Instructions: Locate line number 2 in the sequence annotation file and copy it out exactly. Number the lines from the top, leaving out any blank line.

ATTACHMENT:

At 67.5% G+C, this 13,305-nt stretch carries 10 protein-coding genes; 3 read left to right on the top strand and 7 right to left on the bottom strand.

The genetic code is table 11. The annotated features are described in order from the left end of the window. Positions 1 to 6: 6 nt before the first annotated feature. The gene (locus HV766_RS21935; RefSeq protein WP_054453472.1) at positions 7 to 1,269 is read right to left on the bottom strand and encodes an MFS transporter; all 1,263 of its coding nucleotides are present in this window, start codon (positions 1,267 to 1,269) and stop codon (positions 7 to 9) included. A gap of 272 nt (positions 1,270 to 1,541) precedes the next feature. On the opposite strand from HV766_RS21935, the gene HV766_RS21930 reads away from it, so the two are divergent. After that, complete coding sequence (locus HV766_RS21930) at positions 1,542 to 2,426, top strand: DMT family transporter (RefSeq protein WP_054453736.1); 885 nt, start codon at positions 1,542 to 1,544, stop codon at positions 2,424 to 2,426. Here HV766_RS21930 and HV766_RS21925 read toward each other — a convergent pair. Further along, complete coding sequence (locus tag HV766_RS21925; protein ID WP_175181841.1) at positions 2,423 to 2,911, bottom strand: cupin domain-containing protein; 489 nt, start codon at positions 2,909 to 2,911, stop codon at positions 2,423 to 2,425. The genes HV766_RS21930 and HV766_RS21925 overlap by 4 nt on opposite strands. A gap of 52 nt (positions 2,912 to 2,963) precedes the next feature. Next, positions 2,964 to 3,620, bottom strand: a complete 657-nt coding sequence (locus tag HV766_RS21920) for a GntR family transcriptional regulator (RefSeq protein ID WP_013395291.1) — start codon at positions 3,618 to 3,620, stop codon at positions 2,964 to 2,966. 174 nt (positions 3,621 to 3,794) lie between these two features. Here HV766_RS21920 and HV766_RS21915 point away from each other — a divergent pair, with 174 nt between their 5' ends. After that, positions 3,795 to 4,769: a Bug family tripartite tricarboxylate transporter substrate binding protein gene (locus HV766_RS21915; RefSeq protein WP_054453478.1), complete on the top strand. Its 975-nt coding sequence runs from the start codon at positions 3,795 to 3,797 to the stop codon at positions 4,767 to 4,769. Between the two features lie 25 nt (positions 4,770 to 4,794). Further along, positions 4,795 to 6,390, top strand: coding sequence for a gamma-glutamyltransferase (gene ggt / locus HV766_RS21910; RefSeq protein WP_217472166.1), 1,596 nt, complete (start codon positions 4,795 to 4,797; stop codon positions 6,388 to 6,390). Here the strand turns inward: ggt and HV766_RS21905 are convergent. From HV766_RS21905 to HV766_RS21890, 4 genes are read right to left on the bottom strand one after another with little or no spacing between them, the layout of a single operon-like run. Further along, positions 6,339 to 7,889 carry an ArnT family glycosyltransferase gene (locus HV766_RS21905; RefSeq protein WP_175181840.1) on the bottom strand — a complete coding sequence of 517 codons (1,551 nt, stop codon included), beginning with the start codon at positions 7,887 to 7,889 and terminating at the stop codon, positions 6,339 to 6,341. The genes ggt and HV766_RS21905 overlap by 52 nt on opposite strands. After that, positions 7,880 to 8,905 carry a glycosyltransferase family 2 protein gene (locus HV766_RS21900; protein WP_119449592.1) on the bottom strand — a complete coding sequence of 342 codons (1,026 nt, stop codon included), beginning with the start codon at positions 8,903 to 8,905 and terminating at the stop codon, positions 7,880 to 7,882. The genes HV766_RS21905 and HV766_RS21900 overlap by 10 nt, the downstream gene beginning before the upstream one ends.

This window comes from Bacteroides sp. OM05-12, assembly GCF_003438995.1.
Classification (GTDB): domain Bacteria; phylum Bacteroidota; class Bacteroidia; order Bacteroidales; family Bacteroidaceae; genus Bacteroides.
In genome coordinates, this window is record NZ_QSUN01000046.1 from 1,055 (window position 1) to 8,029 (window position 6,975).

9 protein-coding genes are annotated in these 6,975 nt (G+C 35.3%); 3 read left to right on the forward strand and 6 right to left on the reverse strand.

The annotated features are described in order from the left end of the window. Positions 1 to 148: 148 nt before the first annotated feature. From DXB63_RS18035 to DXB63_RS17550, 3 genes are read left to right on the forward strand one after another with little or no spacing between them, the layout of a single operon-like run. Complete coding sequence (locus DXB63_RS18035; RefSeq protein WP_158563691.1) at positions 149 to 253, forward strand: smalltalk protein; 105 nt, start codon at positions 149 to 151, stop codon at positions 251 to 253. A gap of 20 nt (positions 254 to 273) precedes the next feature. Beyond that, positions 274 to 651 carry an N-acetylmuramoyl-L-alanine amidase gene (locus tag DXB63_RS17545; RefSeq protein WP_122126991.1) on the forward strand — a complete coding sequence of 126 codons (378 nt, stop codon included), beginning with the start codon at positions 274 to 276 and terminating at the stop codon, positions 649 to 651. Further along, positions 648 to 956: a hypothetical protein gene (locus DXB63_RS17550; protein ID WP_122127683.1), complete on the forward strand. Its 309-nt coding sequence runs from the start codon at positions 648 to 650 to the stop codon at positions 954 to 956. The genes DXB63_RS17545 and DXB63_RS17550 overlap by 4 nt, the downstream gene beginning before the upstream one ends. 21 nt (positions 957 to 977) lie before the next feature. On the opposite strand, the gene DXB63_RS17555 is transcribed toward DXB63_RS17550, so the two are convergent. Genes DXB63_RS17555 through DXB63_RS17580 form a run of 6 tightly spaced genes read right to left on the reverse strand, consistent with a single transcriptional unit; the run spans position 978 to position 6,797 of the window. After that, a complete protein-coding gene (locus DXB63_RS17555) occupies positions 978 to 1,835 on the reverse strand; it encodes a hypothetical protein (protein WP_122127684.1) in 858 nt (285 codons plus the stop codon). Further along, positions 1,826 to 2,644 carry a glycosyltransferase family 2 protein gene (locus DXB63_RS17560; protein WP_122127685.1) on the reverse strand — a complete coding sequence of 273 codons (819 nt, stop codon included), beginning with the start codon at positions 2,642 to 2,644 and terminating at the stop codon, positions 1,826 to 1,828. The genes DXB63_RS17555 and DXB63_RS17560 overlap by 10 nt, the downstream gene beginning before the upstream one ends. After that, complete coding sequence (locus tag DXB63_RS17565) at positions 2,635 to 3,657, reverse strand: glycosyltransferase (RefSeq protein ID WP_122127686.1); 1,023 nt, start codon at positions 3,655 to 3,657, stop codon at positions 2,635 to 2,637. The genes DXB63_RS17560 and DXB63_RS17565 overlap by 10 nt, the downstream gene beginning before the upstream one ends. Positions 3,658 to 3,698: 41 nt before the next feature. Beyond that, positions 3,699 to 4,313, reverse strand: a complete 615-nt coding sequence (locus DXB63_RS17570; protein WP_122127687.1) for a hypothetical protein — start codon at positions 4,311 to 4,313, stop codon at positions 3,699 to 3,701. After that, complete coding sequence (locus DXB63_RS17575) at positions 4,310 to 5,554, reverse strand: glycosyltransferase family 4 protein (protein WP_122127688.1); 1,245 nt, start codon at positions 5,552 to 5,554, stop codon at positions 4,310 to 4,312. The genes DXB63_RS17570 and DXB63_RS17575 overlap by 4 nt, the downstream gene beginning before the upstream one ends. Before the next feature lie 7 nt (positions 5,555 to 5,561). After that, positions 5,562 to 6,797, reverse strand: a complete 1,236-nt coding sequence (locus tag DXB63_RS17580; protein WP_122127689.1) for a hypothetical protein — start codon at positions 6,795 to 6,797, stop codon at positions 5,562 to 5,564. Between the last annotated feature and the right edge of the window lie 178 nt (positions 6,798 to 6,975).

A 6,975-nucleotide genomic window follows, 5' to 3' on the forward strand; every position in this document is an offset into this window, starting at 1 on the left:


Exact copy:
The genetic code is table 11. The annotated features are described in order from the left end of the window. Positions 1 to 6: 6 nt before the first annotated feature. The gene (locus HV766_RS21935; RefSeq protein WP_054453472.1) at positions 7 to 1,269 is read right to left on the bottom strand and encodes an MFS transporter; all 1,263 of its coding nucleotides are present in this window, start codon (positions 1,267 to 1,269) and stop codon (positions 7 to 9) included. A gap of 272 nt (positions 1,270 to 1,541) precedes the next feature. On the opposite strand from HV766_RS21935, the gene HV766_RS21930 reads away from it, so the two are divergent. After that, complete coding sequence (locus HV766_RS21930) at positions 1,542 to 2,426, top strand: DMT family transporter (RefSeq protein WP_054453736.1); 885 nt, start codon at positions 1,542 to 1,544, stop codon at positions 2,424 to 2,426. Here HV766_RS21930 and HV766_RS21925 read toward each other — a convergent pair. Further along, complete coding sequence (locus tag HV766_RS21925; protein ID WP_175181841.1) at positions 2,423 to 2,911, bottom strand: cupin domain-containing protein; 489 nt, start codon at positions 2,909 to 2,911, stop codon at positions 2,423 to 2,425. The genes HV766_RS21930 and HV766_RS21925 overlap by 4 nt on opposite strands. A gap of 52 nt (positions 2,912 to 2,963) precedes the next feature. Next, positions 2,964 to 3,620, bottom strand: a complete 657-nt coding sequence (locus tag HV766_RS21920) for a GntR family transcriptional regulator (RefSeq protein ID WP_013395291.1) — start codon at positions 3,618 to 3,620, stop codon at positions 2,964 to 2,966. 174 nt (positions 3,621 to 3,794) lie between these two features. Here HV766_RS21920 and HV766_RS21915 point away from each other — a divergent pair, with 174 nt between their 5' ends. After that, positions 3,795 to 4,769: a Bug family tripartite tricarboxylate transporter substrate binding protein gene (locus HV766_RS21915; RefSeq protein WP_054453478.1), complete on the top strand. Its 975-nt coding sequence runs from the start codon at positions 3,795 to 3,797 to the stop codon at positions 4,767 to 4,769. Between the two features lie 25 nt (positions 4,770 to 4,794). Further along, positions 4,795 to 6,390, top strand: coding sequence for a gamma-glutamyltransferase (gene ggt / locus HV766_RS21910; RefSeq protein WP_217472166.1), 1,596 nt, complete (start codon positions 4,795 to 4,797; stop codon positions 6,388 to 6,390). Here the strand turns inward: ggt and HV766_RS21905 are convergent. From HV766_RS21905 to HV766_RS21890, 4 genes are read right to left on the bottom strand one after another with little or no spacing between them, the layout of a single operon-like run. Further along, positions 6,339 to 7,889 carry an ArnT family glycosyltransferase gene (locus HV766_RS21905; RefSeq protein WP_175181840.1) on the bottom strand — a complete coding sequence of 517 codons (1,551 nt, stop codon included), beginning with the start codon at positions 7,887 to 7,889 and terminating at the stop codon, positions 6,339 to 6,341. The genes ggt and HV766_RS21905 overlap by 52 nt on opposite strands. After that, positions 7,880 to 8,905 carry a glycosyltransferase family 2 protein gene (locus HV766_RS21900; protein WP_119449592.1) on the bottom strand — a complete coding sequence of 342 codons (1,026 nt, stop codon included), beginning with the start codon at positions 8,903 to 8,905 and terminating at the stop codon, positions 7,880 to 7,882. The genes HV766_RS21905 and HV766_RS21900 overlap by 10 nt, the downstream gene beginning before the upstream one ends.